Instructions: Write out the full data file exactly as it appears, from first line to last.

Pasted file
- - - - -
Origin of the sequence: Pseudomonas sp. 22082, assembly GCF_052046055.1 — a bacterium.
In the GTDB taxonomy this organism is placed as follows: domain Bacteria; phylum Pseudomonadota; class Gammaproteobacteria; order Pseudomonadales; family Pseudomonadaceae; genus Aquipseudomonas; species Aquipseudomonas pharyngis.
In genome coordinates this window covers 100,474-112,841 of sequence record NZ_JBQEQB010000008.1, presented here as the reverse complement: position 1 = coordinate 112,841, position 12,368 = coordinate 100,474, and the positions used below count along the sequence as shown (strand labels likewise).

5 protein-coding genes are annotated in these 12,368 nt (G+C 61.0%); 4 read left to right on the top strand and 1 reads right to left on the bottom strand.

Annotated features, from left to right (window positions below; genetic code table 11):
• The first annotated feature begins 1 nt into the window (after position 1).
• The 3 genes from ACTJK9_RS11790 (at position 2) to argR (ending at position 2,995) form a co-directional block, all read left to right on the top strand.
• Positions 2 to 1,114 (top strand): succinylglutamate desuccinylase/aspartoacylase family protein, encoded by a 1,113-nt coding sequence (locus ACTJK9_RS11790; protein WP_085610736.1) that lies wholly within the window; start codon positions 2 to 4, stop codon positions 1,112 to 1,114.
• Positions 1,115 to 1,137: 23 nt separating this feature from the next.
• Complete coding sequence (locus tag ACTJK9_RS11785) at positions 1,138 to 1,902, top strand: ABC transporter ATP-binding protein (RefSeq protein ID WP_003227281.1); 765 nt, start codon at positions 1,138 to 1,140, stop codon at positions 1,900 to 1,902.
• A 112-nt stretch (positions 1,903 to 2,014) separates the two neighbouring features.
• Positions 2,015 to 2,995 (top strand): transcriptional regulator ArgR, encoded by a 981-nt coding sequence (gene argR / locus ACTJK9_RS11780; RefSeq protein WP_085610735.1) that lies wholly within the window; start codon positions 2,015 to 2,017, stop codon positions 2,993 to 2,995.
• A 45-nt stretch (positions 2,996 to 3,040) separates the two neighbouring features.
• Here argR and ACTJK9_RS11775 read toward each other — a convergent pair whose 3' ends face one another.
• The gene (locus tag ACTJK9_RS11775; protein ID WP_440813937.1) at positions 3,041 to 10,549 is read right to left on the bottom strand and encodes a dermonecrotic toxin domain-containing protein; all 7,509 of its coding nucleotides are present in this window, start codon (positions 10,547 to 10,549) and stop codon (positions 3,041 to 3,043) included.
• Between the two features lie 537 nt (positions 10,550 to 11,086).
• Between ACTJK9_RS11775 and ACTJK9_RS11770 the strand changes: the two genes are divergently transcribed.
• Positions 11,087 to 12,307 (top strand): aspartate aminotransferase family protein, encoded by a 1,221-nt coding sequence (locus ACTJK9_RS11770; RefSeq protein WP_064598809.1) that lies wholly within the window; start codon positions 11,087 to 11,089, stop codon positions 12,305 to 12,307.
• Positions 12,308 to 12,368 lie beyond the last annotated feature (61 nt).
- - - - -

Origin of the sequence: Pseudomonas sp. 22082, assembly GCF_052046055.1 — a bacterium.
In the GTDB taxonomy this organism is placed as follows: domain Bacteria; phylum Pseudomonadota; class Gammaproteobacteria; order Pseudomonadales; family Pseudomonadaceae; genus Aquipseudomonas; species Aquipseudomonas pharyngis.
In genome coordinates this window covers 100,474-112,841 of sequence record NZ_JBQEQB010000008.1, presented here as the reverse complement: position 1 = coordinate 112,841, position 12,368 = coordinate 100,474, and the positions used below count along the sequence as shown (strand labels likewise).

5 protein-coding genes are annotated in these 12,368 nt (G+C 61.0%); 4 read left to right on the top strand and 1 reads right to left on the bottom strand.

Annotated features, from left to right (window positions below; genetic code table 11):
• The first annotated feature begins 1 nt into the window (after position 1).
• The 3 genes from ACTJK9_RS11790 (at position 2) to argR (ending at position 2,995) form a co-directional block, all read left to right on the top strand.
• Positions 2 to 1,114 (top strand): succinylglutamate desuccinylase/aspartoacylase family protein, encoded by a 1,113-nt coding sequence (locus ACTJK9_RS11790; protein WP_085610736.1) that lies wholly within the window; start codon positions 2 to 4, stop codon positions 1,112 to 1,114.
• Positions 1,115 to 1,137: 23 nt separating this feature from the next.
• Complete coding sequence (locus tag ACTJK9_RS11785) at positions 1,138 to 1,902, top strand: ABC transporter ATP-binding protein (RefSeq protein ID WP_003227281.1); 765 nt, start codon at positions 1,138 to 1,140, stop codon at positions 1,900 to 1,902.
• A 112-nt stretch (positions 1,903 to 2,014) separates the two neighbouring features.
• Positions 2,015 to 2,995 (top strand): transcriptional regulator ArgR, encoded by a 981-nt coding sequence (gene argR / locus ACTJK9_RS11780; RefSeq protein WP_085610735.1) that lies wholly within the window; start codon positions 2,015 to 2,017, stop codon positions 2,993 to 2,995.
• A 45-nt stretch (positions 2,996 to 3,040) separates the two neighbouring features.
• Here argR and ACTJK9_RS11775 read toward each other — a convergent pair whose 3' ends face one another.
• The gene (locus tag ACTJK9_RS11775; protein ID WP_440813937.1) at positions 3,041 to 10,549 is read right to left on the bottom strand and encodes a dermonecrotic toxin domain-containing protein; all 7,509 of its coding nucleotides are present in this window, start codon (positions 10,547 to 10,549) and stop codon (positions 3,041 to 3,043) included.
• Between the two features lie 537 nt (positions 10,550 to 11,086).
• Between ACTJK9_RS11775 and ACTJK9_RS11770 the strand changes: the two genes are divergently transcribed.
• Positions 11,087 to 12,307 (top strand): aspartate aminotransferase family protein, encoded by a 1,221-nt coding sequence (locus ACTJK9_RS11770; RefSeq protein WP_064598809.1) that lies wholly within the window; start codon positions 11,087 to 11,089, stop codon positions 12,305 to 12,307.
• Positions 12,308 to 12,368 lie beyond the last annotated feature (61 nt).